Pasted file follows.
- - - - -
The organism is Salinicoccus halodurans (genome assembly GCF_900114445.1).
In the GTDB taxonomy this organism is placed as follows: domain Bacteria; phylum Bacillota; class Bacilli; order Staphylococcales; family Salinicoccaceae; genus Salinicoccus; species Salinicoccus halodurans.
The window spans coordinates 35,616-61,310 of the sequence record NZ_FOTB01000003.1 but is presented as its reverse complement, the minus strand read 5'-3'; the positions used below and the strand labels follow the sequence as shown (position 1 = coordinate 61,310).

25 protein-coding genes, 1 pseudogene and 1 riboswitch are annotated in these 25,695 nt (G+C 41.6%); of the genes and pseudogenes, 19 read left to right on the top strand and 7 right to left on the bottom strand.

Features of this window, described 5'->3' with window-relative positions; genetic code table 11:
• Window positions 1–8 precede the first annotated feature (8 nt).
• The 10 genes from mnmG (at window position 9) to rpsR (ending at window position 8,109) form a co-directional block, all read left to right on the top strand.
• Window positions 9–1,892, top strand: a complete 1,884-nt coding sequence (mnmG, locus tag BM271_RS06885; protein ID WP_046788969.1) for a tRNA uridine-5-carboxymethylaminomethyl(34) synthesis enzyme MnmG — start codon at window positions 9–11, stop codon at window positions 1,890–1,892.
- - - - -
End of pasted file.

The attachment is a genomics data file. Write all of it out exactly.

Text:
The organism is Salinicoccus halodurans (genome assembly GCF_900114445.1).
In the GTDB taxonomy this organism is placed as follows: domain Bacteria; phylum Bacillota; class Bacilli; order Staphylococcales; family Salinicoccaceae; genus Salinicoccus; species Salinicoccus halodurans.
The window spans coordinates 35,616-61,310 of the sequence record NZ_FOTB01000003.1 but is presented as its reverse complement, the minus strand read 5'-3'; the positions used below and the strand labels follow the sequence as shown (position 1 = coordinate 61,310).

25 protein-coding genes, 1 pseudogene and 1 riboswitch are annotated in these 25,695 nt (G+C 41.6%); of the genes and pseudogenes, 19 read left to right on the top strand and 7 right to left on the bottom strand.

Features of this window, described 5'->3' with window-relative positions; genetic code table 11:
• Window positions 1–8 precede the first annotated feature (8 nt).
• The 10 genes from mnmG (at window position 9) to rpsR (ending at window position 8,109) form a co-directional block, all read left to right on the top strand.
• Window positions 9–1,892, top strand: a complete 1,884-nt coding sequence (mnmG, locus tag BM271_RS06885; protein ID WP_046788969.1) for a tRNA uridine-5-carboxymethylaminomethyl(34) synthesis enzyme MnmG — start codon at window positions 9–11, stop codon at window positions 1,890–1,892.